KineticSystems – beginning and end
By Jim Stephenson
April 18th, 2013
Recently, while delivering Meals on Wheels, I drove by KineticSystems and noticed that the sign had changed from “KineticSystems” to “Dynamic Signals.” For me, that represented the end of the KineticSystems that between 1971 and 1999 employed, at one time or another, nearly 800 people who lived in or near Lockport---a sad day, to say the least. But I rejoice in this success story that turned dreams, investment and risk into useful products, employment, community involvement and lives changed for the better.
In 1971 my friend Bob Cleary and I started KineticSystems Corporation and located it within the city limits of Lockport. The company’s product line was high-performance data acquisition equipment. I became the company’s first employee when I resigned from my engineering position at Fermi National Laboratory and reported to work in my basement on May 3rd, 1971. By 1981 the company had 150 employees, annual sales of $8 million, and customers around the world. The Lockport Texaco refinery closed in in 1981, and KineticSystems overnight became Lockport’s largest private employer. Most of the company's employees lived in Lockport. Bob and I managed and guided the company for 28 years before selling it in 1999 to two investors who wanted to run a high-tech company with a global marketplace. I retired from the company; Bob continued on and died suddenly from a heart attack while at work on August 23, 2001.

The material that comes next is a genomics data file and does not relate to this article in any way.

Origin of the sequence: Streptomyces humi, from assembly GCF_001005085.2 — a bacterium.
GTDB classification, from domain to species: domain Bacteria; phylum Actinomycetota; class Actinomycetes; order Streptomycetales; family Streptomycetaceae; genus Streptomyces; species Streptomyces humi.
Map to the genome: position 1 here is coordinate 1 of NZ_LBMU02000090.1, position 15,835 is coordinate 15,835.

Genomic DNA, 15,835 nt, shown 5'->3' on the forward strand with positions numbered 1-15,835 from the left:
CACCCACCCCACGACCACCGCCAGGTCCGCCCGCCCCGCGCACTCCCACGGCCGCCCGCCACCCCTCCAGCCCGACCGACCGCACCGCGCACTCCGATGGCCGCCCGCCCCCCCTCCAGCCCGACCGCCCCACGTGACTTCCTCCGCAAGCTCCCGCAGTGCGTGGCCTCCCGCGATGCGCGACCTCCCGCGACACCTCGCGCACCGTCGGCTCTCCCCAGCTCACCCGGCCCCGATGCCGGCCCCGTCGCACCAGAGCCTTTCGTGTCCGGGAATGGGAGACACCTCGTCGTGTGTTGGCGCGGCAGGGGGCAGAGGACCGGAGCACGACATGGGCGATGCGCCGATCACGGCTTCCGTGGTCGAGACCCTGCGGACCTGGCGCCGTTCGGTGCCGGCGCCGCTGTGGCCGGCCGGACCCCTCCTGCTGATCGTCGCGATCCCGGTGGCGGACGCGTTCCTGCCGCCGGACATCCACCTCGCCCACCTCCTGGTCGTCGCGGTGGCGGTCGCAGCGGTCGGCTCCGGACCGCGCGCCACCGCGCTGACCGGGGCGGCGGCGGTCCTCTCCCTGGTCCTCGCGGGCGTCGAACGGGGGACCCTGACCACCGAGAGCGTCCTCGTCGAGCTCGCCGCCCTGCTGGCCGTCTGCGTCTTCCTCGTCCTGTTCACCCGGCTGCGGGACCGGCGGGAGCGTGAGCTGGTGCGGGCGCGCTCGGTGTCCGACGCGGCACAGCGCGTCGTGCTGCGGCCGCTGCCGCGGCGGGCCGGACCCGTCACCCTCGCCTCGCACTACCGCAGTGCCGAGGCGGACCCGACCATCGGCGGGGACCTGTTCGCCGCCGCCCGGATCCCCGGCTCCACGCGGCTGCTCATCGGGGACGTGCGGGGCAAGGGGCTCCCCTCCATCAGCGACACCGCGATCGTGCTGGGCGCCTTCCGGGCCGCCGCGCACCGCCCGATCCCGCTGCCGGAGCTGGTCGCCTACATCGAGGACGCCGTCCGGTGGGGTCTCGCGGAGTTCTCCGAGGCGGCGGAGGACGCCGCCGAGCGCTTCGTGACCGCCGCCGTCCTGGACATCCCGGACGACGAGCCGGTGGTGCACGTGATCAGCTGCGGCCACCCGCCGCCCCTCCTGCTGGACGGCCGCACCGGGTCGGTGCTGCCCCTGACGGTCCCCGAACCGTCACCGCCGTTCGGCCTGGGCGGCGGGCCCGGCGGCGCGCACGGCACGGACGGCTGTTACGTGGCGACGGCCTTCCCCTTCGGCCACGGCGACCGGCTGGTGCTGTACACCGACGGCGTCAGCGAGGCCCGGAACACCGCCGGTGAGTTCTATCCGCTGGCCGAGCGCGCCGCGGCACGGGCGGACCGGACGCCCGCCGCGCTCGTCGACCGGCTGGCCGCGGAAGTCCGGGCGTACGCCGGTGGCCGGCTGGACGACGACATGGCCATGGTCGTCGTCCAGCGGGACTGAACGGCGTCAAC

The workforce at KineticSystems has declined over the past decade to about a dozen employees. Prior to 1999, the company motto was: “We are the data acquisition experts.” In September, 1999, the new owners changed the motto to: “A new direction in data acquisition.” Hmmm...
YouTube links to compositions by James M. Stephenson, III.
"So one day in February, 2010 you write a trumpet etude, reflecting about your father's (James Stephenson's) melodic piano playing. And then later you add a piano accompaniment. Then, 5 years later, your good friend Scott Moore plays it with organ, and it sounds lovely!
Thanks, Scott!! Beautiful playing." Jim Stephenson, III, Sept. 30, 2015 - Scott Moore, trumpet; Kristin Lensch, organ; Calvary Episcopal Church, Memphis Reflections
A composition in tribute to Adolph 'Bud' Herseth, longtime principal trumpet of the Chicago Symphony. Performance at ITG 2013 features Chris Martin, current principal trumpet of the Chicago Symphony; Sally Stephenson, violin; Racheal Kerr, piano; and Barbara Butler, off-stage trumpet. The Storyteller